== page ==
Improving the Odds of Insurance Approval

No one wants to apply for life insurance only to be declined for coverage; and breast cancer survivors who do qualify for life insurance hope for the best premiums possible.

If your prognosis is good and you have been cancer-free for several years, you should not have to pay the same high rates as someone who has a history of recurrence or advanced stage diagnosis. To improve your odds of approval and ensure you obtain the best possible rates, gather all of the information you can about your diagnosis, treatment, and prognosis. The more an underwriter knows about your medical history, the better he or she can assess your risk.

Be prepared to provide as many medical records as possible, from the initial pathology report to your doctor’s notes throughout your treatment. In most cases, insurance companies will ask for these documents anyway, so providing them in advance can prevent delays in the application process. If you have had any follow-up appointments or will have one in the near future, be prepared to provide the results of those visits as well.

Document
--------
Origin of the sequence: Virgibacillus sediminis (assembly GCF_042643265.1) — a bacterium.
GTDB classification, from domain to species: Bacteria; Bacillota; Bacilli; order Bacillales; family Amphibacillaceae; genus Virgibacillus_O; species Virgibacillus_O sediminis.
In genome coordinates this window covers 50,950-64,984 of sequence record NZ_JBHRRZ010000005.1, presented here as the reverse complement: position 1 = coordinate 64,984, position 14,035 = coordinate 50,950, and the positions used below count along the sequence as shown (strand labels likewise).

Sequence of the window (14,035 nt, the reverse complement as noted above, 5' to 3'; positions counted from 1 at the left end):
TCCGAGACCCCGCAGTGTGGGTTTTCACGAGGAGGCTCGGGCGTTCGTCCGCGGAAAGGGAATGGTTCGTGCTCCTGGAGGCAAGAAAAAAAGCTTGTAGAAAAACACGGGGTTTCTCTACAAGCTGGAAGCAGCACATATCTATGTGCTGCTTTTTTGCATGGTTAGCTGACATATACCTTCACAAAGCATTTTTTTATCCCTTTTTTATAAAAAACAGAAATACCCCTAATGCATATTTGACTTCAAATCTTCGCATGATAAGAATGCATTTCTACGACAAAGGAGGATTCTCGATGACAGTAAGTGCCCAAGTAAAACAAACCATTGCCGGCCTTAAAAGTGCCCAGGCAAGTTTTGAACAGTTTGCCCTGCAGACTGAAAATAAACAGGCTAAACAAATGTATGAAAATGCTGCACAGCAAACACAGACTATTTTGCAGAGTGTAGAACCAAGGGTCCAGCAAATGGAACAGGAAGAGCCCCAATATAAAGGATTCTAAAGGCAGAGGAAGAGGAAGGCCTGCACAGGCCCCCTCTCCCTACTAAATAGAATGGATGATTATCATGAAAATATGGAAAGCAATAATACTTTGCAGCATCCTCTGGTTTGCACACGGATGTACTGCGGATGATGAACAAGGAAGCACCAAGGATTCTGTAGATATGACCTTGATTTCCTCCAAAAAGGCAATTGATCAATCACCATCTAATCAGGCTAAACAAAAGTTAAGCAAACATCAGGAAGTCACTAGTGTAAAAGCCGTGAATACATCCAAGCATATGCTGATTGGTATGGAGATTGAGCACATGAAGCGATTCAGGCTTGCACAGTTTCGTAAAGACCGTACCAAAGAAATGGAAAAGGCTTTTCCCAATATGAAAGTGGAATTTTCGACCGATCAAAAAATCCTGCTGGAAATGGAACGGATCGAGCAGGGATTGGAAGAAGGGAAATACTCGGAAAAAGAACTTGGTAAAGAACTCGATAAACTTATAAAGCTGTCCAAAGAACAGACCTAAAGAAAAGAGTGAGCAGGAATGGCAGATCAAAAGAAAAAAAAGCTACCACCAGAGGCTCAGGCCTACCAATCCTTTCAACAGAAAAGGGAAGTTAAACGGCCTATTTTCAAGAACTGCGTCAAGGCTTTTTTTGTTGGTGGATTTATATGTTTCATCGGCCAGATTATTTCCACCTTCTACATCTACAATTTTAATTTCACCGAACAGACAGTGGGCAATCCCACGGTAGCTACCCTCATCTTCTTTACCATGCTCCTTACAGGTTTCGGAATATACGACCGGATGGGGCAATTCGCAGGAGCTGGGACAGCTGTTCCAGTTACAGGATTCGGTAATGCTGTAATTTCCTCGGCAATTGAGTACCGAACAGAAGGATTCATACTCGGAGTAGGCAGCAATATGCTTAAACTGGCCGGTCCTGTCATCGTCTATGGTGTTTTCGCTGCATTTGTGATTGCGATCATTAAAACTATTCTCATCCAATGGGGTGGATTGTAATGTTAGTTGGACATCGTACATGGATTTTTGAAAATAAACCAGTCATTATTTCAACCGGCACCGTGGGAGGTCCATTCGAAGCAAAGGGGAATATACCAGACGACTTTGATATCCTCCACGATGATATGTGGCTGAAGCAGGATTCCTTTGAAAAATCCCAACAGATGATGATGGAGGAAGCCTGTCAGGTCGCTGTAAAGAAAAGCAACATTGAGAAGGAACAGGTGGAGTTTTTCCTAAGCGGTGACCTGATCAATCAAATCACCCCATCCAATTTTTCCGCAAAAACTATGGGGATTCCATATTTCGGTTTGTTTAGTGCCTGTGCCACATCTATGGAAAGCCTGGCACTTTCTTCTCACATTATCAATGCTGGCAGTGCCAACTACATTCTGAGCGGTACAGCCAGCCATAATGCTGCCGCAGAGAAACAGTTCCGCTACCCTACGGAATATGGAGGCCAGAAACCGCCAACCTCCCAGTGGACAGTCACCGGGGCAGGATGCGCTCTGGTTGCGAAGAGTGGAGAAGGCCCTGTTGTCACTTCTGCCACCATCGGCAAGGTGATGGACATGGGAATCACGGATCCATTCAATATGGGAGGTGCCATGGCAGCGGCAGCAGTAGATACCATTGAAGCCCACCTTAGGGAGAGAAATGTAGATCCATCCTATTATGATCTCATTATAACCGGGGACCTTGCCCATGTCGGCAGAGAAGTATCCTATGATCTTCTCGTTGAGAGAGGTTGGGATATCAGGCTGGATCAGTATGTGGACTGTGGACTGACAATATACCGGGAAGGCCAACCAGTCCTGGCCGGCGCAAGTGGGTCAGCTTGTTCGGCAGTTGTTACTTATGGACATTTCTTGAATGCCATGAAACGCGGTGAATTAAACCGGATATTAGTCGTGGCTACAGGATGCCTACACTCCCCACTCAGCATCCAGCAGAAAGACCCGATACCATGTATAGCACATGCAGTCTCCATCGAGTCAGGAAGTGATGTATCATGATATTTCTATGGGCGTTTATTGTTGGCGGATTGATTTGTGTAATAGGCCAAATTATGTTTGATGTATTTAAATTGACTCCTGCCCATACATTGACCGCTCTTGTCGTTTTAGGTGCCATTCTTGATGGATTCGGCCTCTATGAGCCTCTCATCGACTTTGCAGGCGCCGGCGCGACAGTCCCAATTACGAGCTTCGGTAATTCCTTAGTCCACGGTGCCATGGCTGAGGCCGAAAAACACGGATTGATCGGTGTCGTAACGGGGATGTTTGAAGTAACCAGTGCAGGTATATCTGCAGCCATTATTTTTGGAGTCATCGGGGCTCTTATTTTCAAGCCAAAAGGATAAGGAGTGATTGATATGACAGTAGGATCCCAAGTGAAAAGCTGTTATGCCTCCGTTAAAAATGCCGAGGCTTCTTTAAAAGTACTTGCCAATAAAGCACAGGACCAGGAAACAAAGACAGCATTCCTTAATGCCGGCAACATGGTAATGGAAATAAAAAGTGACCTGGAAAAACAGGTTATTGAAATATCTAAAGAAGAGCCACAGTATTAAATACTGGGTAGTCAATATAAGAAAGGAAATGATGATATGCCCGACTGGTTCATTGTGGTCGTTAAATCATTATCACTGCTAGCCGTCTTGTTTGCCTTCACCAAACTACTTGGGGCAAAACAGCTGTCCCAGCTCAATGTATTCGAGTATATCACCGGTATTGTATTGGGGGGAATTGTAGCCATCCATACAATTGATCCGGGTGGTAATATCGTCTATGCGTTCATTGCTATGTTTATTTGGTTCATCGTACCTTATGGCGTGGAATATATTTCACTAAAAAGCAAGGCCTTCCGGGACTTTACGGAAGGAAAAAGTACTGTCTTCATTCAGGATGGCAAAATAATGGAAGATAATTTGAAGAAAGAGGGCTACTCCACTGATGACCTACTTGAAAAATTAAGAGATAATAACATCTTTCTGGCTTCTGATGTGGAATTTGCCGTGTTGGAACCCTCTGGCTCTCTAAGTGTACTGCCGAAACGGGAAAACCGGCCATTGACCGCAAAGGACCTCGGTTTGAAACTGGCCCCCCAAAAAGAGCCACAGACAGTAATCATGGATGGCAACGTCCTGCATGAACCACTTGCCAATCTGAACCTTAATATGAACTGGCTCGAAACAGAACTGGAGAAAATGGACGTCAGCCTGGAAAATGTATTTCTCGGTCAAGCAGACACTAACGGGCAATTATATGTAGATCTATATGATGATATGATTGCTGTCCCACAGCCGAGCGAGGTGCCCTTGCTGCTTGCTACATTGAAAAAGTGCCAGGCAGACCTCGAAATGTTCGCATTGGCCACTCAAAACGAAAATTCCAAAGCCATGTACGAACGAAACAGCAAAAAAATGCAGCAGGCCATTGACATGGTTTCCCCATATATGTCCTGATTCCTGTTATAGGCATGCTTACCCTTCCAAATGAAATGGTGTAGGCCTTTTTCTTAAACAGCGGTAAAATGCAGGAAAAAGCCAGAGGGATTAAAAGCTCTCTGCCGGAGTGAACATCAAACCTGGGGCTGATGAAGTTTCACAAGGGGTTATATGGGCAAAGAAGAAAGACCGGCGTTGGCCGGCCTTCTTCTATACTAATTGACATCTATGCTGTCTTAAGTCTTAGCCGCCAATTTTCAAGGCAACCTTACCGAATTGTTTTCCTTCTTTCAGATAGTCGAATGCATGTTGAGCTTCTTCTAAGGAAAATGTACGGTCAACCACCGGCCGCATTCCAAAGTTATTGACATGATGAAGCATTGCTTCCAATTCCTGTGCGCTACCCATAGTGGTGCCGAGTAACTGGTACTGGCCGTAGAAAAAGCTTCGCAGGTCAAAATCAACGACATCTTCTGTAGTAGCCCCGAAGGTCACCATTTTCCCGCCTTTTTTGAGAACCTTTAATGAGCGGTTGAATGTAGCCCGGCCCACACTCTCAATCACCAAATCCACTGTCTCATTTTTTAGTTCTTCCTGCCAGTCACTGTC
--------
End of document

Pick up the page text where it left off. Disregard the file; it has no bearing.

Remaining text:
Besides providing medical records, you will also need to undergo an exam. During this process, the insurance company will send someone to your home to weigh you, check your height, obtain a urine sample, and take a blood sample. The insurer will use this information along with a search of your current prescriptions to determine your rate class and insurability.

Because standard life insurance policies are fully underwritten, it can take several weeks to find out if you are approved and for your policy to become effective. In some cases, this process can take even longer – especially if the insurer wishes to wait until your next follow-up appointment to make a decision.

Cost of Life Insurance after Breast Cancer Diagnosis

An applicant’s personal risk factors, as well as the type of cancer they were diagnosed with, all contribute to the price paid for coverage.